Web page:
First draft PS - Any critiques welcomed!

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afnaidel
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First draft PS - Any critiques welcomed!

Postby afnaidel » Mon Aug 06, 2012 4:29 am

As long as you're reasonably mean... :wink:

I'm a recent graduate who has been drafted in my home country. So my PS is about my current experience + my love of learning.
This first draft probably have a lot of minor grammar mistakes, but please ignore them for now and focus on the topic / structure / flow / etc.

Oh, one more thing: Penn is my first choice and I'll probably ED there. That's why I somewhat focused on the inter-disciplinary theme.


---

Looking around, all you can see is endless ridges of mountains, camouflaged tents, and soldiers fully equipped for battle. In the situation where a person would not expect to observe a non-battle related activity, I open one of my favorite books: The Federalist Papers (mention it or leave out?). One soldier patrolling the area looks at me and smirks. His reaction is understandable; almost all my fellow soldiers agree that studying during the military service is a joke. Considering that I and other soldiers barely have time to rest, let alone to do studying of any sort, reading a book to learn does seem like a waste of time and energy. However, I never gave up an opportunity to acquire knowledge even when it meant that I had to take on challenges.

Since I was young, I’ve been in love with the learning process itself. Reading about basically anything excited me, and I spent countless hours reasoning about what I read to understand how the world and all the things within work. However, when I began high school in Korea, I experienced for the first time in my life a major challenge: a system that denies what I love the most. The Korean education system forced me to accept and memorize information given by its teachers without question. When I did question the teachings, I was ignored or even punished for “disturbing the classroom.” Having experienced a truly open class environment with class discussions in Britain and the United States before, I didn’t want to continue my study in this restrictive environment. Wanting to study in a place where reasoning is valued more than memorizing, I begin to consider attending an American high school.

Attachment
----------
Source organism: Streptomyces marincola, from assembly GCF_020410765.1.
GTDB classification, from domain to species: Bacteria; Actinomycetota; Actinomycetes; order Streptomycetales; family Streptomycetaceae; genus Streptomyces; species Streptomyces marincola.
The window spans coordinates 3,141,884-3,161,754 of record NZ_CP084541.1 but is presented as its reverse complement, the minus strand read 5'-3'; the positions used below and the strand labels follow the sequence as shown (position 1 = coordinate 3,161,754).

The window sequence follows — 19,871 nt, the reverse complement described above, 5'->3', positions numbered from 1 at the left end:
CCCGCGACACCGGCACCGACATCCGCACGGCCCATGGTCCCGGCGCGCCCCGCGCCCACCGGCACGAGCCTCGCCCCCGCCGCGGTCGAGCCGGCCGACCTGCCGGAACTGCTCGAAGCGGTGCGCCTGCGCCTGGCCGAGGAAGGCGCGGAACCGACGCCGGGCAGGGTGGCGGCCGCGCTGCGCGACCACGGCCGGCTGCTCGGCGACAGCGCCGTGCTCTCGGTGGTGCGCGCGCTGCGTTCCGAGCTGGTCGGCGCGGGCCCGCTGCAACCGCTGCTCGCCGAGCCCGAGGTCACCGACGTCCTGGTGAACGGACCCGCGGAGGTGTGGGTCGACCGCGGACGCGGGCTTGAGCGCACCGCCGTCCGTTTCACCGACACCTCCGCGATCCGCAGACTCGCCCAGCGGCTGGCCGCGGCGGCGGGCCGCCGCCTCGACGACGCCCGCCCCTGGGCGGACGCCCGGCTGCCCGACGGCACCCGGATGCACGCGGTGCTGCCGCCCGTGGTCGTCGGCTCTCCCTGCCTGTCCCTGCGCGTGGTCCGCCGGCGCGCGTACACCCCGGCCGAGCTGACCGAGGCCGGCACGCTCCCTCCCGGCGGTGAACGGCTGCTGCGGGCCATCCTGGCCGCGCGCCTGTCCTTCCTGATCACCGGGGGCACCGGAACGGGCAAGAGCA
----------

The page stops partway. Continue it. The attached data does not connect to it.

Studying in the United States, however, meant that I had to sacrifice my future significantly. Despite my distaste with the Korean education system, I was doing well in the system. If I had stayed, I would have easily gotten into one of the top universities in Korea, which usually provided their students a guaranteed life of the upper class. In contrast, starting the second semester of the 11th grade in a foreign school meant that I would not have enough time to prepare for college. Nevertheless, I had no choice but to leave the country; I would rather take on the challenge to keep do what I love than surrender myself to a life that discourages me from doing what I love. Eventually I came to the U.S. and, as expected, I ended up not getting into what most people consider to be a top school. Still, with the class environment that encouraged open discussions and logical reasoning, I had no regret on my decision of accepting the challenge instead of following the easy path.

While in college, accepting challenges for the sake of learning didn’t stop. Although most of my friends were concerned about getting through college as soon as possible with minimal efforts, my perspective was quite different. I often said that I would love to stay in school forever and major in everything. Going to classes, reading course materials, and discussing them were some of my favorite activities, and I wasn’t afraid to take difficult courses even if they could hurt my GPA. By my sophomore year, it became apparent that taking classes in many areas unrelated to my major was hurting my GPA and, eventually, my chance of getting into law school.